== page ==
Which factors are associated with hospitalisation in people presenting with convulsions to ambulance services? Cross sectional study using ambulance and hospital linked data

Asghar, Zahid and Smith, Murray and Spaight, Anne and Dickson, Jon and Miller, Philip and Coffey, Frank and Siriwardena, Niro (2019) Which factors are associated with hospitalisation in people presenting with convulsions to ambulance services? Cross sectional study using ambulance and hospital linked data. In: EMS 2019, 25th - 28th April, Madrid Spain.

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Which factors are associated with hospitalisation in people presenting with convulsions to ambulance services? Cross sectional study using ambulance and hospital linked data
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Abstract

Introduction
Patients with suspected seizure result in a large number of emergency calls to ambulance services: around 3% of all calls to EMAS are due to patients with seizure which makes this the sixth highest volume single issue call to the service. Some of these patients are conveyed to the emergency department (ED) which accounts for most of the health costs.

Aims
We aimed to investigate which factors are associated with hospitalisation in this patient group.
Method
We used a cross sectional design linking ambulance dispatch and clinical data with hospital Emergency Department and inpatient data from July 2016 to June 2017.

Inclusion criterion: Adults aged 16 years or over with ambulance records including the terms ‘convulsion’ or ’fitting and hospital records confirming the diagnosis of convulsion.

Descriptive statistics: Ambulance service process data, ambulance response times, demographic data and clinical (physiological) findings summarised as NEWS2 (incorporating respiratory rate, oxygen saturation, systolic blood pressure, pulse rate, conscious level and temperature) and treatments.

Statistical Models: We used logistic regression to construct models showing predictors of admission to hospital or intensive care unit (ICU).
Findings
517 adult patients aged 16+ years had a hospital diagnosis of seizure, with 42.8% (221/517) admitted, 24 of which were to the ICU. Most patients with convulsions were therefore not hospitalised. Male patients were more likely to be admitted and older patients with greater physiological disturbance were more likely to receive intensive care.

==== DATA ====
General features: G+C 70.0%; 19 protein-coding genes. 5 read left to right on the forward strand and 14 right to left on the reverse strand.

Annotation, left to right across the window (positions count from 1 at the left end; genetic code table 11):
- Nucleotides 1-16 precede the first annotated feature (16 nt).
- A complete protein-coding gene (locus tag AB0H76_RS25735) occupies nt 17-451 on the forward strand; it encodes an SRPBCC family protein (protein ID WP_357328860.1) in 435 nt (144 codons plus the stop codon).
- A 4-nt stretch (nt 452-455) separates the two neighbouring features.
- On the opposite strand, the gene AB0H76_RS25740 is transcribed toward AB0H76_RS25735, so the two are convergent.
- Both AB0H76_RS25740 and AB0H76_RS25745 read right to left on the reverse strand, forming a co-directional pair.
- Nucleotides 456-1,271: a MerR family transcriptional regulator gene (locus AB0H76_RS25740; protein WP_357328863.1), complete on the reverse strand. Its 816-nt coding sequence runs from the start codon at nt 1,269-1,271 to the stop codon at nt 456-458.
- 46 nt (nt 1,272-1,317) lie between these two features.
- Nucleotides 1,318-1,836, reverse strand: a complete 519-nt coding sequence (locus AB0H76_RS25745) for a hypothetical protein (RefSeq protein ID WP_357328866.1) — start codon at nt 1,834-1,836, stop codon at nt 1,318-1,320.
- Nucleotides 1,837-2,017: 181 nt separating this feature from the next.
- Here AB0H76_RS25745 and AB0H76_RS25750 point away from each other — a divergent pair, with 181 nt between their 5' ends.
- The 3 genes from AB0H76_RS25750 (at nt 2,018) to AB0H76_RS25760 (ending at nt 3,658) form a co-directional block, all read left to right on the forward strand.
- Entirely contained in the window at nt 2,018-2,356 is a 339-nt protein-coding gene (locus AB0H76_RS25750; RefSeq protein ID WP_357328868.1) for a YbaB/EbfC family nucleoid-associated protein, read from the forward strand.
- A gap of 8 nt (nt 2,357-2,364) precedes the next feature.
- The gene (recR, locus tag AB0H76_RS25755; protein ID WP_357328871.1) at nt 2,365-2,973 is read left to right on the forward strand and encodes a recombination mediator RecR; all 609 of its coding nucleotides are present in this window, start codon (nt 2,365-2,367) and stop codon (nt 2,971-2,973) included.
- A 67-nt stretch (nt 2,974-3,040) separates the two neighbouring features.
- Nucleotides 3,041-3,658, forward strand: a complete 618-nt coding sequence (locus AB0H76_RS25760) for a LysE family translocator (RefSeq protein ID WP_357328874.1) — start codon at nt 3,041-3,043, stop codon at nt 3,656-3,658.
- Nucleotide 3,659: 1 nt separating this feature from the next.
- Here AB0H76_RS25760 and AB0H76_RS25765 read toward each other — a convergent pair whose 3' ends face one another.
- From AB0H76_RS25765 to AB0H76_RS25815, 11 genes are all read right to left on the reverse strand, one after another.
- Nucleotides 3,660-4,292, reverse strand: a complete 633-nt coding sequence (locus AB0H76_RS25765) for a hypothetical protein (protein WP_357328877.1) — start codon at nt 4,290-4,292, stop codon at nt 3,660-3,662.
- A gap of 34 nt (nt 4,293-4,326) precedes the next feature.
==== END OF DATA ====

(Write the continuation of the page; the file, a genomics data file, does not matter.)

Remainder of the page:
Regression model results
The regression model suggests, older patients aged 65+ years were more likely to be admitted (OR 12.4, 95% CI 5.7 - 26.6, p<0.01) compared with younger patients aged 16-25 years male patients (OR 1.9, 95%CI 1.3 - 2.9, p<0.01) compared with females and those with NEWS2 of 3 vs zero (OR 2.1, 95%CI 1.2 - 3.5, p<0.01) were more likely to be admitted. Older patients aged 65 years+ (OR 10.4, 95% CI 1.8 - 60.7, P<0.01) compared with those aged 16-25 years and those with NEWS2 score 3 vs zero (OR 8.2, 95%CI 2.5 - 27.4, P<0.01) were more likely to be admitted to intensive care.
Limitations
Use of electronic clinical records varied at EMAS and this was a potential source of bias in the data. Prehospital datasets linked with Hospital Episode Statistics may not capture all the patients due to matching errors or duplicates, requiring visual inspection of the data.
Acknowledgements
We thank East Midlands Ambulance and Nottingham University Hospitals NHS Trusts for providing the data.

Keywords:Pre-hospital care, HES, Convulsions, Cross-Sectional Studies, hospitalisation, Electronic patient data
Subjects:B Subjects allied to Medicine > B140 Neuroscience
B Subjects allied to Medicine > B990 Subjects Allied to Medicine not elsewhere classified
Divisions:College of Social Science > School of Health & Social Care
ID Code:36324
Deposited On:01 Jul 2019 08:02

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